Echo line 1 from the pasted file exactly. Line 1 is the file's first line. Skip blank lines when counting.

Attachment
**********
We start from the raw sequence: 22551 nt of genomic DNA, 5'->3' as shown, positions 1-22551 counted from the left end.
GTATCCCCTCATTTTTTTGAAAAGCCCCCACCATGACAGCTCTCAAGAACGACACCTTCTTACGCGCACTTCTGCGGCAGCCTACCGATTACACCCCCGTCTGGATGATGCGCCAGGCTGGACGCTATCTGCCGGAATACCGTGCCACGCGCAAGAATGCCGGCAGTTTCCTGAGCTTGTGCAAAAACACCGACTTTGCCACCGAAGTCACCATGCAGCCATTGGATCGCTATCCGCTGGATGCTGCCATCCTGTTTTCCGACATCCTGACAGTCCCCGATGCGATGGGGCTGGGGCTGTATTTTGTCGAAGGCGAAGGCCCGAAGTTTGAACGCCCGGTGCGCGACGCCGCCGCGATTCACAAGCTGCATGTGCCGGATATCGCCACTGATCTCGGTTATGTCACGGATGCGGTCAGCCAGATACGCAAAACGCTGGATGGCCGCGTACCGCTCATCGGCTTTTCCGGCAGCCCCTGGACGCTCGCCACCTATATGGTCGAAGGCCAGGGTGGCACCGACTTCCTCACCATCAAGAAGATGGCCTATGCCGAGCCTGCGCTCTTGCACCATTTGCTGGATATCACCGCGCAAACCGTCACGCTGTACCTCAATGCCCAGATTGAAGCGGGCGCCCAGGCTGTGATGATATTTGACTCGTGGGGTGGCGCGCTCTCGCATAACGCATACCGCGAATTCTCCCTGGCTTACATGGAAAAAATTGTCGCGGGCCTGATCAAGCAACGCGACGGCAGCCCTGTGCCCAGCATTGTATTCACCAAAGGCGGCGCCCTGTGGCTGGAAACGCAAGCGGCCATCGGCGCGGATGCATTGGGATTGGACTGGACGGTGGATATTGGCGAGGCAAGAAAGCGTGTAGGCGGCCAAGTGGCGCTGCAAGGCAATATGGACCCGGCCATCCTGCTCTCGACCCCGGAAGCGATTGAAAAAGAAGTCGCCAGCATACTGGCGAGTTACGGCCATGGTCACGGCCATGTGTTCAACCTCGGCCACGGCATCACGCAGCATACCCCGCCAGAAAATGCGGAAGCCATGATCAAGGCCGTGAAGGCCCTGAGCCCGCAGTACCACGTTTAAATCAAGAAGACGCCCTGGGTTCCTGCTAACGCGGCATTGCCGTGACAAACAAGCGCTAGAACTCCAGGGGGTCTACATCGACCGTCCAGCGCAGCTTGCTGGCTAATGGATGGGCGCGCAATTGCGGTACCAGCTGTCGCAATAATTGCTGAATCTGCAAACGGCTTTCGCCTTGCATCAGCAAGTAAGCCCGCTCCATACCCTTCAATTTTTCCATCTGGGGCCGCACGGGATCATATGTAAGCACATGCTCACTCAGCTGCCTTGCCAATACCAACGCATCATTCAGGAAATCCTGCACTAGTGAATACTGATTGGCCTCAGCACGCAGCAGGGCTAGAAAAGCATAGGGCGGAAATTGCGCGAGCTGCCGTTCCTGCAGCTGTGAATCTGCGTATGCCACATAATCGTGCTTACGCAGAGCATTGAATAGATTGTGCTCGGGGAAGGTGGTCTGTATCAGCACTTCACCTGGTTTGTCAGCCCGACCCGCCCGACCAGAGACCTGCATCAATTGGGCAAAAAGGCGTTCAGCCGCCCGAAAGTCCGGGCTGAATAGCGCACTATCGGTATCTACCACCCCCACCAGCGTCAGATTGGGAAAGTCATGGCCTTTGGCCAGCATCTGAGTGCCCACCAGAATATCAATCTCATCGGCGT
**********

We start from the raw sequence: 22551 nt of genomic DNA, 5'->3' as shown, positions 1-22551 counted from the left end.